Three masked mustachioed men holding Kalashnikovs and a pistol are in the bedroom of this middle-aged couple who look at them in horror tucked in their bed under a pink duvet. “Wife, the robbers are uncompromising! They want the money now and then want to renegotiate the robbery,” he says.
Two men are sitting at a coffee shop, discussing politics. The one on the left says: “The only person who deals with criminality correctly is Tsipras [the leftist leader of the opposition]! By returning to the drachma… the robbers will be bankrupt and we will turn to development!”
And the third one: Two men are discussing politics, sitting on a bench in a park. The one says: “In 10 years half of the Greeks will have committed suicide and the other half will have been victims of Kalashnikovs! Only politicians, thieves and crooks will survive who, of course, will form a tripartite government of national salvation...”
Of course, these are not real dialogues. I picked them up from yesterday’s satirical strip by the ingenious Greek cartoonist, KYR, published every Sunday in daily To Vima.
What a political cartoonist does cannot be done even by the best commentator: He condenses the political reality, focuses on the main issue, analyzes it and presents a message in a comprehensive format.
The new tripartite government formed in Greece a month ago is making its first difficult steps, trying to present a credible image toward the country’s international lenders. They have to be convinced that the new political administration will honor the agreements signed by the previous leadership with the EU-IMF as a condition for the huge bailout loans and the write-off of more that half of Athens’ private debts. These conditions translate into a major austerity package of public sector shrinkage, huge spending cuts, tax rises, pension and benefits cuts, labor market reforms and, above all, ambitious programs of privatizations of public assets and organizations. By applying all these, the Antonis Samaras government hopes to kick-start the country’s economy.
All three parties campaigned on a platform of renegotiating the terms of the austerity package with Greece’s lenders. Playing on variations of the terminology, they let the electorate believe that they were involved in some unofficial negotiations with the main players in Europe, like Germany or France, and the IMF that could result in some alleviation of the intolerant burden of the austerity measures. The idea of an extension of the repayment agreements was also put forward before the elections as a major target, yet the new economy minister, Yannis Stournaras, in his first meeting with his counterparts in the latest Eurogroup meeting days ago, had a tough time trying to explain how difficult it is for Greece to achieve the expected targets with a persistent recession approaching 7 percent.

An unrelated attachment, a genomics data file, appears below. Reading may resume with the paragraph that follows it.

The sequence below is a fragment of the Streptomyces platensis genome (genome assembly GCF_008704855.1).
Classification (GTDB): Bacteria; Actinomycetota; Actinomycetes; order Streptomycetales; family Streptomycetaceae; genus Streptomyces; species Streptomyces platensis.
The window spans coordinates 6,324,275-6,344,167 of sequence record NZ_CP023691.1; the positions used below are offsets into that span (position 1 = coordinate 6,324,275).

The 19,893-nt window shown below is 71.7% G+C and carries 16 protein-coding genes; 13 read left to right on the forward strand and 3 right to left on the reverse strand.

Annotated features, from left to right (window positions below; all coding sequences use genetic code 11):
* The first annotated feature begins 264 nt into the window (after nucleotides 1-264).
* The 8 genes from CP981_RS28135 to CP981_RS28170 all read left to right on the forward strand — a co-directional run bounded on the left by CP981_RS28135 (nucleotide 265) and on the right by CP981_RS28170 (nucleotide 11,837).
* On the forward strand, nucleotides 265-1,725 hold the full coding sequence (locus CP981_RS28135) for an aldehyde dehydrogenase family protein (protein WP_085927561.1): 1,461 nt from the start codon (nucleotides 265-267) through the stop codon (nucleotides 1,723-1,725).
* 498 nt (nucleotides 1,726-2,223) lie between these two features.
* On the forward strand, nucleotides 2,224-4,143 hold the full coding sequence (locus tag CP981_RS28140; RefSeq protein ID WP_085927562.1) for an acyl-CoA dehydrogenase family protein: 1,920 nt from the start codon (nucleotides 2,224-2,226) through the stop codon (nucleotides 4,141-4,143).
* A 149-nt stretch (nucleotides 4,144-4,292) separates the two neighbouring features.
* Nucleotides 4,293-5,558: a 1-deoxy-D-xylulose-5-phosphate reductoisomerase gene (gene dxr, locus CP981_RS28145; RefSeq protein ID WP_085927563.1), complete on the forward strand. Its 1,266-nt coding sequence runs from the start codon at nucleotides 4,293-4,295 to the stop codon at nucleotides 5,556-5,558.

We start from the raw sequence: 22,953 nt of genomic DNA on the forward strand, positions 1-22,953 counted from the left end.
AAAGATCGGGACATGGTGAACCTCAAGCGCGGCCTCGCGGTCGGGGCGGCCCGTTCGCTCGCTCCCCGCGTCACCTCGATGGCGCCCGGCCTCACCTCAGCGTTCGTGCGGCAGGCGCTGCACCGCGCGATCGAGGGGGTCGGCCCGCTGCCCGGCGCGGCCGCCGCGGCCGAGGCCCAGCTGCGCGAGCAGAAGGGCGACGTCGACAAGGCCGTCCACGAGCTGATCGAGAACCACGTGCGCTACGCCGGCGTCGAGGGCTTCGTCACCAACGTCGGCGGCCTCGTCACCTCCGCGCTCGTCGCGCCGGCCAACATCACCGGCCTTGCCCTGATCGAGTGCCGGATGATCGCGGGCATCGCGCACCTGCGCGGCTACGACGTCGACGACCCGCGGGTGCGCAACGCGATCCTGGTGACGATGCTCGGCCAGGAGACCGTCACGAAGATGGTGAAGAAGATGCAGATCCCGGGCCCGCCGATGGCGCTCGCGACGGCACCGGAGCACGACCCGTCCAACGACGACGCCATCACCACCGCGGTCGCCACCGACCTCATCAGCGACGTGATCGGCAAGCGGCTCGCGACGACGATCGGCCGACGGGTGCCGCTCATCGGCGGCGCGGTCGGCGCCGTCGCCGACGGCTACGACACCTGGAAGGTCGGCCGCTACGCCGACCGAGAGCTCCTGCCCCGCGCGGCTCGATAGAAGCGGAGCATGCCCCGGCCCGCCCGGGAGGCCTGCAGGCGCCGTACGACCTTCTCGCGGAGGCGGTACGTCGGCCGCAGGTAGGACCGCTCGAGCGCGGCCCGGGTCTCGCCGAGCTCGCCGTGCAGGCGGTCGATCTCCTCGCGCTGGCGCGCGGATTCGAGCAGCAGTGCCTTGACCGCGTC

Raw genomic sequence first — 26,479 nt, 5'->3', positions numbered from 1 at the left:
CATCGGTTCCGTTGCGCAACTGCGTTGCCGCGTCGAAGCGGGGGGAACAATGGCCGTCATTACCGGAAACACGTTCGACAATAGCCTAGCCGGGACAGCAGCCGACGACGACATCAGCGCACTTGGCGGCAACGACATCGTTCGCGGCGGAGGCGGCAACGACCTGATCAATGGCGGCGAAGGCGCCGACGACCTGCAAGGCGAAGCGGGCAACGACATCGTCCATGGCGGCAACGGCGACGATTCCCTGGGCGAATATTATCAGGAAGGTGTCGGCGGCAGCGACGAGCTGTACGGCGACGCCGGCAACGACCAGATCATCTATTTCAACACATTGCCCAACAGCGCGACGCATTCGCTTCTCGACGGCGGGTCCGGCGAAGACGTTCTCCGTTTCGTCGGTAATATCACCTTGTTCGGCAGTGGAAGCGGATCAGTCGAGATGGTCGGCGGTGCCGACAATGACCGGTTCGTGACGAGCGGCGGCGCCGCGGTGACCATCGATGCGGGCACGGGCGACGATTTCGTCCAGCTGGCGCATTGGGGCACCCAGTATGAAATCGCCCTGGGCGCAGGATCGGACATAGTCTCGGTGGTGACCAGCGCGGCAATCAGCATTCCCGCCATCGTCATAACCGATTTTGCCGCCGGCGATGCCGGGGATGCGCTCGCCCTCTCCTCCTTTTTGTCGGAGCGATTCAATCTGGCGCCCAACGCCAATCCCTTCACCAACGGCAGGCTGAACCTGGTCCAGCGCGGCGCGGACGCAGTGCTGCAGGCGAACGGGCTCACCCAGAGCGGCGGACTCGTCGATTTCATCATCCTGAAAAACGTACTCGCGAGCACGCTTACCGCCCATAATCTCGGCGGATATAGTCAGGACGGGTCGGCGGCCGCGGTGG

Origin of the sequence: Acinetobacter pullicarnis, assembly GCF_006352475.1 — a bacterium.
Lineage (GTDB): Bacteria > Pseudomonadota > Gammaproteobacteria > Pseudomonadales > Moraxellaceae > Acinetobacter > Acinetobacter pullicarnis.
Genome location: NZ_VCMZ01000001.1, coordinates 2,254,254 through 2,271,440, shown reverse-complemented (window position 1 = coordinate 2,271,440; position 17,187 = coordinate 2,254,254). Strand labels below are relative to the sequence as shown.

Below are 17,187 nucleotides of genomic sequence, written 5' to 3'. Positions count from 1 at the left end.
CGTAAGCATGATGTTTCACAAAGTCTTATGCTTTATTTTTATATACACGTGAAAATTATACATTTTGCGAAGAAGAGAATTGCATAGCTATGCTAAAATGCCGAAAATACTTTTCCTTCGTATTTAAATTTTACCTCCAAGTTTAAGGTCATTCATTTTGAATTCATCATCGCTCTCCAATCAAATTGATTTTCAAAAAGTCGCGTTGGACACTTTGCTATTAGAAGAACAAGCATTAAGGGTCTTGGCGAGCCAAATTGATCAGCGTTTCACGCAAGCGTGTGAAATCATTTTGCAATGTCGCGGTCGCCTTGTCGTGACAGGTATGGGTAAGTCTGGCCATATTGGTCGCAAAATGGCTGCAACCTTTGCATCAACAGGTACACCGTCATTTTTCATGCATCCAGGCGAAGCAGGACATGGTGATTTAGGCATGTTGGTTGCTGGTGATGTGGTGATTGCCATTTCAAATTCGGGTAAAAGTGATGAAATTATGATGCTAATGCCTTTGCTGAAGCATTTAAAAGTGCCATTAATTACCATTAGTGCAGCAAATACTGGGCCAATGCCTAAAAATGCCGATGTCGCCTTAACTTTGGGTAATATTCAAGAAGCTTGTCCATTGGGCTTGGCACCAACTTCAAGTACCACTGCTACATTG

After voting twice in the space of three months, the Greeks realize now that their politicians did not tell them the whole truth, they did not tell them that what has been achieved so far is staying in the euro – for the time being – and that there is little choice but to swallow the pill of austerity in the hopes of some minor pain-killing measures. They did not tell them either that the whole project may not be successful in the end or that the danger of exiting the euro is still present if the lenders lose hope and “stop sending the bailout checks.” The first polls after the recent elections show an increase in support for Samaras’ government, with more than 55 percent considering the coalition a “positive development.” However, the new government starts its term with a society that is fatigued, desperate and mistrustful at a time when a bigger crisis is hitting the rest of the European south: Spain, Portugal, Italy and – eventually – France.
KYR’s cartoons tells us all that in a much better way.